CHICAGO - Abreu went to first base without incident, but La Russa, the White Sox manager, came out of the dugout and argued for several minutes with plate umpire Vic Carapazza, convinced Graveman had done so on purpose, whether on his own or on orders from Houston manager Dusty Baker. No one was ejected.
"I apologized to Tony, I said I didn’t mean to. He said, ’I realize that now, but in the moment I didn’t,’" Graveman relayed of his conversation with La Russa.
"That was a pretty good icebreaker."
Now they have joined forces, after Graveman signed a $24 million, three-year contract with Chicago just before the lockout last fall. Graveman enjoyed a great season in 2021, with a 1.77 ERA and 10 saves for the Astros and Seattle Mariners. He was a starter his first four seasons with Oakland before undergoing Tommy John surgery.
He considers himself a reliever now, and he joins an impressive bullpen on the South Side that includes closer Liam Hendriks, Craig Kimbrel, fellow free-agent signee Joe Kelly and lefties Aaron Bummer and Garret Crochet.
Abreu’s reaction to Graveman’s apology?
"He laughed," Graveman said. "He said, ‘I know you didn’t mean to.’"
Abreu had to roll with the punches throughout last season, dealing with constant minor injuries, a full-on collision with Kansas City’s Ryan Dozier that caused him to miss just one game, and the 22 times he was hit by pitches. There was also an umpire tossing a bat away that accidentally hit Abreu in the knee, and a game-winning dash for the plate on a wild pitch resulting in an ankle injury that cost him three games.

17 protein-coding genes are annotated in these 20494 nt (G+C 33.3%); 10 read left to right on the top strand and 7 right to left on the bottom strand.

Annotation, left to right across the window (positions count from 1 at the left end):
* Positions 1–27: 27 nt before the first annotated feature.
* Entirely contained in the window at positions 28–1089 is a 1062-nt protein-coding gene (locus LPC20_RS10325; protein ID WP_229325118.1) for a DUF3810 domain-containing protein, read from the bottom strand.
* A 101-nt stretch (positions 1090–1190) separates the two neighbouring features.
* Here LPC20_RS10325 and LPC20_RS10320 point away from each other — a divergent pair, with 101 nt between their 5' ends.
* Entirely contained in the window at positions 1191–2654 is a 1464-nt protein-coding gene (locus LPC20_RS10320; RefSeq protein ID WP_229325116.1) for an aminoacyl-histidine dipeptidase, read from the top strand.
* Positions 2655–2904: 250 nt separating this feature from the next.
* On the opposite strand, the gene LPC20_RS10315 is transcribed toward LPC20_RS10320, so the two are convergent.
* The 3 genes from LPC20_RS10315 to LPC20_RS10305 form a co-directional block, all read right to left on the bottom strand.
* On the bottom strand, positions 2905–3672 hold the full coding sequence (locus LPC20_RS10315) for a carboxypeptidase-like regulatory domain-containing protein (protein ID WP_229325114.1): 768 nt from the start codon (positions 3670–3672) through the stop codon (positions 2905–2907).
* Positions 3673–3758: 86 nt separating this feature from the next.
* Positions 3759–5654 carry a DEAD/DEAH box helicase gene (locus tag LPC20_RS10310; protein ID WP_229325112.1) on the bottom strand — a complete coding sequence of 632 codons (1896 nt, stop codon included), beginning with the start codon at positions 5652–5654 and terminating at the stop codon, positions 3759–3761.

While it wasn’t as good as his 2020 MVP season, when he slugged .617, Abreu still managed to play in 152 games, hit 30 homers and drive in 117, giving him five out of seven full-length seasons in which he reached 30 and 100. He was second in the league in RBIs, four behind Royals catcher Salvador Perez, after leading the AL in that category the previous two years.
But it wasn’t easy.
"It was a very difficult season. I struggled a lot," Abreu said through a translator of his .261 batting average. "I was able to recuperate in the offseason."
With a bolstered bullpen and hopes for a full season from young outfielders Luis Robert and Eloy Jimenez, Abreu is confident in his team’s ability to defend the AL Central title and make a deeper postseason run.
"We were talking about that, to keep that as our goal," he said. "I know that the numbers are going to be there. If we are healthy, we can do very good things."
At 35, Abreu is coming to the end of a three-year contract. While he has only played in a White Sox uniform since arriving from Cuba for the 2014 season, he isn’t sure what happens next.
Chicago has fellow first basemen Andrew Vaughn and Gavin Sheets ready to bust out, and they have forced their way into the lineup at other positions. And just maybe, Abreu wants to see what life is like elsewhere, even if he has become a popular leader in the clubhouse.
"We haven’t even started the season," he said.
"I don’t know. I’m going to see what happens. Once the season ends, I will have to make a decision, whether it’s here or another place."